12. An imaging and information storage apparatus comprising: an imaging device, fabricated of semiconductor material, that captures image data; and a non-volatile memory store integrated with the imaging device and fabricated on the same semiconductor material that stores the image data captured by the imaging device.

13. An imaging and information storage apparatus as claimed in claim 12 further comprising an analog to digital (ADC) converter, coupled to the imaging device, that converts the image data from an analog form into a digital form for storage in the memory store.

14. The apparatus according to claim 13 further comprising a data compressor, coupled to the analog to digital converter and the non-volatile memory store, that compress the digital pixels before storing the digital pixel data.

15. The apparatus according to claim 12 wherein the imaging device comprises an active pixel imager.

16. The apparatus according to claim 12 wherein the imaging device comprises a charge-coupled device.

17. The apparatus according to claim 12 wherein the non-volatile memory store comprises a magnetic random access memory array.

18. A method of manufacturing a combined imaging and memory apparatus, comprising: fabricating a non-volatile memory data store comprised of an array of storage cells in a semiconductor substrate; and fabricating an imaging device comprised of an array of imaging cells, each cell coupled to one or more storage cell within the semiconductor substrate.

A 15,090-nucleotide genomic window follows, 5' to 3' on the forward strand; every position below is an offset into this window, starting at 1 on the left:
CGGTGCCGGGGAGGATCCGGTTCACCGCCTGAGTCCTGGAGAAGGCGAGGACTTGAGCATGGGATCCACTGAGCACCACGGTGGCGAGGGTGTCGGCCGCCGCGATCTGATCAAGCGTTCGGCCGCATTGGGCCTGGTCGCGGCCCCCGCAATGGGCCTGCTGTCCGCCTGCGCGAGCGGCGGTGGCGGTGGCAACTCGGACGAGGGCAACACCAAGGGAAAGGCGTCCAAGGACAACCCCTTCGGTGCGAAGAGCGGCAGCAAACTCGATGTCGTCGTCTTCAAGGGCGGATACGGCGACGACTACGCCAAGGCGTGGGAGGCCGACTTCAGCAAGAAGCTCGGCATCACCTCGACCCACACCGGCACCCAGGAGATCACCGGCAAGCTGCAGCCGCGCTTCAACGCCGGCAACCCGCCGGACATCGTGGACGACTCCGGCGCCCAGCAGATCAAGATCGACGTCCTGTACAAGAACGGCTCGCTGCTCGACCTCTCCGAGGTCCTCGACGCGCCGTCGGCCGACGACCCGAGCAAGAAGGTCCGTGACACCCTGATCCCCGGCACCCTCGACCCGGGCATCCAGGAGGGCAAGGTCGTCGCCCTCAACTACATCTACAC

19. The method according to claim 18 wherein the imaging device comprises an active pixel imager.

20. The method according to claim 18 wherein the imaging device comprises a charge coupled device.

21. The method according to claim 18 wherein the non-volatile memory data store comprises an array of magnetic random access memory cells.

Description:

BACKGROUND OF THE INVENTION

[0001] 1. Field of the Invention

[0002] The present invention relates to an imaging system and, more particularly, the present invention relates to an imaging system with a non-volatile memory store.

[0003] 2. Related Art

[0004] Imaging technology processes incoming image data into an analog or digital signal representing the imaging data. Imaging systems have broad applications and are found in commercial, consumer, industrial, medical, defense, and scientific markets.

[0005] The original image sensors included an array of photosensitive elements in series with switching elements. Each photosensitive element received an image of a portion of the scene being imaged. That portion is called a picture element or pixel. The image obtaining elements produce an electrical signal indicative of the image.

[0006] The development of solid-state charge coupled devices (CCD) in the early 1970s led to more compact image systems. CCDs use a process of repeated lateral transfer of charge in an MOS electrode-based analog shift register. Photo-generated signal electrons are read after they are shifted into appropriate positions. The shifting process, however, requires high fidelity and low loss. A specialized semiconductor fabrication process was used to obtain these characteristics.